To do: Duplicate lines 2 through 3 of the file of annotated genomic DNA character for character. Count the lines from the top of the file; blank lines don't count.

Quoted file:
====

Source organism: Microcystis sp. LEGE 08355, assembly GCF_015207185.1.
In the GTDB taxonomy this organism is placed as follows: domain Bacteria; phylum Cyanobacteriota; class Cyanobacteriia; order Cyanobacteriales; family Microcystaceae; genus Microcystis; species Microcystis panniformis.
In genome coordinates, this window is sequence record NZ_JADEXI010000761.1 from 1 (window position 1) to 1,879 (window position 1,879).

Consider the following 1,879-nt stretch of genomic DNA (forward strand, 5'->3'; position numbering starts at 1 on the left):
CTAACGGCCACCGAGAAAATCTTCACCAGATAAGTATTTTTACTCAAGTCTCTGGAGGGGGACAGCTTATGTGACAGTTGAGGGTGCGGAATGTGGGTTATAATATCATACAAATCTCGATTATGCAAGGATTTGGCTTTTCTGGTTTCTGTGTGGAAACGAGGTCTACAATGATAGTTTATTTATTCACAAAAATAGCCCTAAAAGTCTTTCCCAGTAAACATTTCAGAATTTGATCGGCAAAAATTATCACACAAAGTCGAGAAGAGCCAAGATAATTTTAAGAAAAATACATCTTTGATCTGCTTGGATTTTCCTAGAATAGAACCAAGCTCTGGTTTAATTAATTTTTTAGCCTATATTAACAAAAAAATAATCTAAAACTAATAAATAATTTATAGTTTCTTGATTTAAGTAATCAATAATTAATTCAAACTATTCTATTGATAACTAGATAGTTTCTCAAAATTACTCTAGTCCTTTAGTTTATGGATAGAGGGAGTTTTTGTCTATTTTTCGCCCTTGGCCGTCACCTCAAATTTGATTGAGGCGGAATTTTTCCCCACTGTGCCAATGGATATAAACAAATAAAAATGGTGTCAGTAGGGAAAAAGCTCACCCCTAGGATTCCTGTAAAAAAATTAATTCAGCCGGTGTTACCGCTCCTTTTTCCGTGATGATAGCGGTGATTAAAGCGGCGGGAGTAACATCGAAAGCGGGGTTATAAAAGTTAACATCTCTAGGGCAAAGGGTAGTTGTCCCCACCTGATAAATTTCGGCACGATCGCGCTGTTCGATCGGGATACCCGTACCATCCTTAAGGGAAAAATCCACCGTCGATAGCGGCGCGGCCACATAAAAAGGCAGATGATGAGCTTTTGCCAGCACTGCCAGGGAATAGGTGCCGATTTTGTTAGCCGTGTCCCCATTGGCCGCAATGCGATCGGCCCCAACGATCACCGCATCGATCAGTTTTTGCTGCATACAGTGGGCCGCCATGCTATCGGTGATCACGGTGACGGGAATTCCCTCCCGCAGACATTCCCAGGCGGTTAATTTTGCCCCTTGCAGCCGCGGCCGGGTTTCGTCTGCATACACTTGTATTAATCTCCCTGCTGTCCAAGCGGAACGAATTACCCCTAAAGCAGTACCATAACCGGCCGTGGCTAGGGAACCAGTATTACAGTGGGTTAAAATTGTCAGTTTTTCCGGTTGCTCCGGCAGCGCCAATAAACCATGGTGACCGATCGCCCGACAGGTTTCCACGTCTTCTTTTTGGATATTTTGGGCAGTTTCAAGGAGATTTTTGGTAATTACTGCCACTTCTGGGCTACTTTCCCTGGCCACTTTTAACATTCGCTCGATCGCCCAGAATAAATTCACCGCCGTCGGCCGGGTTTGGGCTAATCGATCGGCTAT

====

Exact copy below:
In the GTDB taxonomy this organism is placed as follows: domain Bacteria; phylum Cyanobacteriota; class Cyanobacteriia; order Cyanobacteriales; family Microcystaceae; genus Microcystis; species Microcystis panniformis.
In genome coordinates, this window is sequence record NZ_JADEXI010000761.1 from 1 (window position 1) to 1,879 (window position 1,879).